Norwich’s vision as a club has certainly helped them in many different aspects. When he came into the club, Stuart Webber switched the focus and ensured the club followed through on a sustainable strategy: “If you have a team of old men, in my opinion, you don’t get promoted unless you’re Neil Warnock.”
With this in mind, you can see exactly why he brought in Farke. The German was someone who bought into the Norwich’s philosophy and he had a firm belief in what he was doing: “The perception was always you need experience and to spend lots of money for quality in this league, and with beautiful football you can’t win games – we broke so many rules during the season.”
They really have shone throughout the season just gone and winning the league in the manner they did, playing the style they did, without blowing a tonne of money, there are plenty of lessons that can be learned from Norwich City, Stuart Webber and Daniel Farke.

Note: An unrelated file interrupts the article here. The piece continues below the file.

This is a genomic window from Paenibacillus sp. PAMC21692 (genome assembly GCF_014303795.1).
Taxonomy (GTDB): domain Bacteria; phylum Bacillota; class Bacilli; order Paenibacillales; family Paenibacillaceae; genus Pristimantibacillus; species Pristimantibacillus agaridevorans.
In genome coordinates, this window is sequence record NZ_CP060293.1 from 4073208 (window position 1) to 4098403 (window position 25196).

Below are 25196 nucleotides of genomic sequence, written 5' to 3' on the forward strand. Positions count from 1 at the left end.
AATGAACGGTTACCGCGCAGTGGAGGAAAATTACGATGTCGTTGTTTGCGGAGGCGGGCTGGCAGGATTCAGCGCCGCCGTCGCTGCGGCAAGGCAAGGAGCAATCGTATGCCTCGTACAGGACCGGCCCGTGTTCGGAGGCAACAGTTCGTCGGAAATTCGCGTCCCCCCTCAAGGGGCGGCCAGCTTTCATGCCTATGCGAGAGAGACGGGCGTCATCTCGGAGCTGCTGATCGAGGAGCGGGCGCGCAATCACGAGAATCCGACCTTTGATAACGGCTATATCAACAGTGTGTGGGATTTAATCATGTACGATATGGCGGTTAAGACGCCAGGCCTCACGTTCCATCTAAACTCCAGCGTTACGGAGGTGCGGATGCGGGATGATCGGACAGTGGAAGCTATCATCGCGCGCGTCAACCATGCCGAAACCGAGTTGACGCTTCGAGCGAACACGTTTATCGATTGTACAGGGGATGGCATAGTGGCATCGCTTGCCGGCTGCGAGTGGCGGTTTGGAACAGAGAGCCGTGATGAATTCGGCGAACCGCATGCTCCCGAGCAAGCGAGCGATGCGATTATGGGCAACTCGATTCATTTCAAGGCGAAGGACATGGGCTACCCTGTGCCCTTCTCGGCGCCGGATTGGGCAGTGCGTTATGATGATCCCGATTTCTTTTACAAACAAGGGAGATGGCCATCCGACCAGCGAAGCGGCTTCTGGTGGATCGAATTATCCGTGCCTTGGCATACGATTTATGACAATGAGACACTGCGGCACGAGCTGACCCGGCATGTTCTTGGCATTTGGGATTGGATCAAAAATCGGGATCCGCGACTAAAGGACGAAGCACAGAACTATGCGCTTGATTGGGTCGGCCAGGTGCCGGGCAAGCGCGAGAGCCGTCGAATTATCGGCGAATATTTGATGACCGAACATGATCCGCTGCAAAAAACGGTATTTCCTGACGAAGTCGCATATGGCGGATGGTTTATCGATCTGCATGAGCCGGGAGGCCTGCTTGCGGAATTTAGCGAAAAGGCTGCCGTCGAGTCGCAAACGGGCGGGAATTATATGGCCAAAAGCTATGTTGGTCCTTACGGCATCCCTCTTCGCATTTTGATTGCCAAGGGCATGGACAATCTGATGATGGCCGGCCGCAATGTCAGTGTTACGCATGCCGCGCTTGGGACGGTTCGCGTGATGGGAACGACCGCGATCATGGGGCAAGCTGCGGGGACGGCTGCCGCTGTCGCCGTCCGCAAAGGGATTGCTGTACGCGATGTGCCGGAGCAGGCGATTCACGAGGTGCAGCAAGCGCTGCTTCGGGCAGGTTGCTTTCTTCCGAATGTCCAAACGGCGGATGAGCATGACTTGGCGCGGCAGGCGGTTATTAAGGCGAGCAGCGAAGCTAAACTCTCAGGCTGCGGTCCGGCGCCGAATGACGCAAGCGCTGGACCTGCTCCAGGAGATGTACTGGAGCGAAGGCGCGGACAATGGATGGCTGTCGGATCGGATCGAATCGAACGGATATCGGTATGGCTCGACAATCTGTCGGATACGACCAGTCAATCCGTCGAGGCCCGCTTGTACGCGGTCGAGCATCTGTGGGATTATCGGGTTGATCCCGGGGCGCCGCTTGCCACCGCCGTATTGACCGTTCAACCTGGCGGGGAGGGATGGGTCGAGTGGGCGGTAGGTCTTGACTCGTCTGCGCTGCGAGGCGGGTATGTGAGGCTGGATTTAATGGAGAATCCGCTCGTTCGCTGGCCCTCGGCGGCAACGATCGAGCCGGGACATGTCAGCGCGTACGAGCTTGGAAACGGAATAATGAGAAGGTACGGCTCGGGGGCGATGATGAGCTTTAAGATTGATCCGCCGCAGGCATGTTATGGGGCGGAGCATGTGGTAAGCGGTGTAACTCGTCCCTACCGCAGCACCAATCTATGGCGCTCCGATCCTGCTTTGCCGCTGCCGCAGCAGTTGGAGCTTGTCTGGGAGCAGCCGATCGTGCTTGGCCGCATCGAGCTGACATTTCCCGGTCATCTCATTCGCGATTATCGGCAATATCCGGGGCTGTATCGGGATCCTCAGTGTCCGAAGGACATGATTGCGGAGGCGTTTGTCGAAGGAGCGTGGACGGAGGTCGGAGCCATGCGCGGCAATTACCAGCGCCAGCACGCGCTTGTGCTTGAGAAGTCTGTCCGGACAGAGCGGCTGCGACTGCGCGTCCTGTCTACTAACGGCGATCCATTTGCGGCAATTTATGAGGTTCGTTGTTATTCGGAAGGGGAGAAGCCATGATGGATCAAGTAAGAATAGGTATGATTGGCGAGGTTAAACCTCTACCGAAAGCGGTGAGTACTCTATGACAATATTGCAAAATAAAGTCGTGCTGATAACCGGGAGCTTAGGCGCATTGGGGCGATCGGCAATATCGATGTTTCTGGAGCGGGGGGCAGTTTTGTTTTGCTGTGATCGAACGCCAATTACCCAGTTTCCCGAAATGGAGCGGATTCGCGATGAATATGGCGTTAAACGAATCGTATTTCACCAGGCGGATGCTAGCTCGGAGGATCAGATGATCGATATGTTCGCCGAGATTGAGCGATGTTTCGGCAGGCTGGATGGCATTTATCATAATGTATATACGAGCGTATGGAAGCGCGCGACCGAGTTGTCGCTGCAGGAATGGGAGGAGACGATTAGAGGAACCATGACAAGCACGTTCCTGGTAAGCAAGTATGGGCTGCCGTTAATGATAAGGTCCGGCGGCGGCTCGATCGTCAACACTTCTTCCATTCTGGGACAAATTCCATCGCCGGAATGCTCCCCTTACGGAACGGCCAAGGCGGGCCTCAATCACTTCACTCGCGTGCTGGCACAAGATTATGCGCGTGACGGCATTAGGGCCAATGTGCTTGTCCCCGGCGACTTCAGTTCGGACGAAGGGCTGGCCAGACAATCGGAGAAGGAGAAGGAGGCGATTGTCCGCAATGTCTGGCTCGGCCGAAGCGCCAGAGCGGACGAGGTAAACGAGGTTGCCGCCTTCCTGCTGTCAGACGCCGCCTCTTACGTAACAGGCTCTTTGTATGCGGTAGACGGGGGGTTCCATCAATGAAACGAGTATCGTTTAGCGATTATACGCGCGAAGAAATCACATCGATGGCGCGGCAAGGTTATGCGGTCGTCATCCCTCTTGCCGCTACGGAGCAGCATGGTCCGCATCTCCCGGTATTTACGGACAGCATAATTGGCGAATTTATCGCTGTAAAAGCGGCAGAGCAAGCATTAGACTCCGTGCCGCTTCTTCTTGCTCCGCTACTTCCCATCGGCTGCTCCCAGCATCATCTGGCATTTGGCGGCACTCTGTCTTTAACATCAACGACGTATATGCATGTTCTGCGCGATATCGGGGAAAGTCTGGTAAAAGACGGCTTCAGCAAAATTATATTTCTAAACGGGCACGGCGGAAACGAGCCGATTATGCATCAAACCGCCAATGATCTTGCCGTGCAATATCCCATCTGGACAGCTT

Sheffield United: 2nd
The Blades had an absolute dream end to the 2018/19 season after beating promotion rivals Leeds United to 2nd spot, much to the absolute joy of the fans. It was an incredible achievement and it’s difficult not to admire them from the outside looking in. To put things into perspective a bit, the bookies had United at odds of 8/1, the same as North End, to get promoted.
Before the Blades, Chris Wilder’s management career started at Alfreton followed by stints at Halifax Town, Oxford United, Northampton Town and a spell as assistant manager at Bury. He took Oxford up to the Football League via the play-offs in his first season and he kept them up for the next four seasons, too. He then went on to join League Two rivals Northampton Town in January 2014 he and successfully avoided relegation that season and then took them on to a mid-table finish in his first full season. In his second full season in charge, he took them to the League Two title, winning it with 99 points.